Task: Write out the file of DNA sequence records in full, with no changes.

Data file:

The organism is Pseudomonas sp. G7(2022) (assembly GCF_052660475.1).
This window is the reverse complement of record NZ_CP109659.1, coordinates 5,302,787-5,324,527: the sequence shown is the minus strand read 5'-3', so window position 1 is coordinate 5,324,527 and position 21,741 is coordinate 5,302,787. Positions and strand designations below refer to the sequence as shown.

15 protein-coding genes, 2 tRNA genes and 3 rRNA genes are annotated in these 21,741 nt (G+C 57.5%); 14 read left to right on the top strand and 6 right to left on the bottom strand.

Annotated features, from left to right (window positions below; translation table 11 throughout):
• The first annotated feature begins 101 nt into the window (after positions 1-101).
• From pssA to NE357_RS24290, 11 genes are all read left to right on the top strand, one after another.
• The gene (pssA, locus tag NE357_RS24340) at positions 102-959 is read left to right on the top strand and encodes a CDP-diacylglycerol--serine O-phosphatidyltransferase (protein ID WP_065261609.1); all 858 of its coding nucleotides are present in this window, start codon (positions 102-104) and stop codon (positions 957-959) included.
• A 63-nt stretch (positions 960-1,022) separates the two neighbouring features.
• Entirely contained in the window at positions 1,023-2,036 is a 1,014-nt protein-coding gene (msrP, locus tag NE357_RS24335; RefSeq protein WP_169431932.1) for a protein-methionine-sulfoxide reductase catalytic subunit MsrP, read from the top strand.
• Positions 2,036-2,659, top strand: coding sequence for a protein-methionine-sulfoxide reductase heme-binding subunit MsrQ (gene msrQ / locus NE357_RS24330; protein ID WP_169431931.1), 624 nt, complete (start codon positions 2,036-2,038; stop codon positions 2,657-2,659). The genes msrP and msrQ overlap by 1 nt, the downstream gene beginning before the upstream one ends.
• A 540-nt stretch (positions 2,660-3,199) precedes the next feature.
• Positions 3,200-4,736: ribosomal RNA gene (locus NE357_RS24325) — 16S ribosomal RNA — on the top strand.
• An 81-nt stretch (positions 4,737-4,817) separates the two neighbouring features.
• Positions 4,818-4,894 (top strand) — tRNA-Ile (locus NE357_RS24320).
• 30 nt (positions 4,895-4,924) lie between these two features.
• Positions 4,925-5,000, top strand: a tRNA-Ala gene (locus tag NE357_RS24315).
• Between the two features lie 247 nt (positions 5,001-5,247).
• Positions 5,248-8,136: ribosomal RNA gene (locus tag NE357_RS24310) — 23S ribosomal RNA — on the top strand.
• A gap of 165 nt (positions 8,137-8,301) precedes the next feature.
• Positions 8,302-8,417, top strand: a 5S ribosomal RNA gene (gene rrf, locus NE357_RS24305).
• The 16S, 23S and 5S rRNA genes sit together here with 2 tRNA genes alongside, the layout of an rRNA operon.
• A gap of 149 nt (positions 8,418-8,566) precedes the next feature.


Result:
The organism is Pseudomonas sp. G7(2022) (assembly GCF_052660475.1).
This window is the reverse complement of record NZ_CP109659.1, coordinates 5,302,787-5,324,527: the sequence shown is the minus strand read 5'-3', so window position 1 is coordinate 5,324,527 and position 21,741 is coordinate 5,302,787. Positions and strand designations below refer to the sequence as shown.

15 protein-coding genes, 2 tRNA genes and 3 rRNA genes are annotated in these 21,741 nt (G+C 57.5%); 14 read left to right on the top strand and 6 right to left on the bottom strand.

Annotated features, from left to right (window positions below; translation table 11 throughout):
• The first annotated feature begins 101 nt into the window (after positions 1-101).
• From pssA to NE357_RS24290, 11 genes are all read left to right on the top strand, one after another.
• The gene (pssA, locus tag NE357_RS24340) at positions 102-959 is read left to right on the top strand and encodes a CDP-diacylglycerol--serine O-phosphatidyltransferase (protein ID WP_065261609.1); all 858 of its coding nucleotides are present in this window, start codon (positions 102-104) and stop codon (positions 957-959) included.
• A 63-nt stretch (positions 960-1,022) separates the two neighbouring features.
• Entirely contained in the window at positions 1,023-2,036 is a 1,014-nt protein-coding gene (msrP, locus tag NE357_RS24335; RefSeq protein WP_169431932.1) for a protein-methionine-sulfoxide reductase catalytic subunit MsrP, read from the top strand.
• Positions 2,036-2,659, top strand: coding sequence for a protein-methionine-sulfoxide reductase heme-binding subunit MsrQ (gene msrQ / locus NE357_RS24330; protein ID WP_169431931.1), 624 nt, complete (start codon positions 2,036-2,038; stop codon positions 2,657-2,659). The genes msrP and msrQ overlap by 1 nt, the downstream gene beginning before the upstream one ends.
• A 540-nt stretch (positions 2,660-3,199) precedes the next feature.
• Positions 3,200-4,736: ribosomal RNA gene (locus NE357_RS24325) — 16S ribosomal RNA — on the top strand.
• An 81-nt stretch (positions 4,737-4,817) separates the two neighbouring features.
• Positions 4,818-4,894 (top strand) — tRNA-Ile (locus NE357_RS24320).
• 30 nt (positions 4,895-4,924) lie between these two features.
• Positions 4,925-5,000, top strand: a tRNA-Ala gene (locus tag NE357_RS24315).
• Between the two features lie 247 nt (positions 5,001-5,247).
• Positions 5,248-8,136: ribosomal RNA gene (locus tag NE357_RS24310) — 23S ribosomal RNA — on the top strand.
• A gap of 165 nt (positions 8,137-8,301) precedes the next feature.
• Positions 8,302-8,417, top strand: a 5S ribosomal RNA gene (gene rrf, locus NE357_RS24305).
• The 16S, 23S and 5S rRNA genes sit together here with 2 tRNA genes alongside, the layout of an rRNA operon.
• A gap of 149 nt (positions 8,418-8,566) precedes the next feature.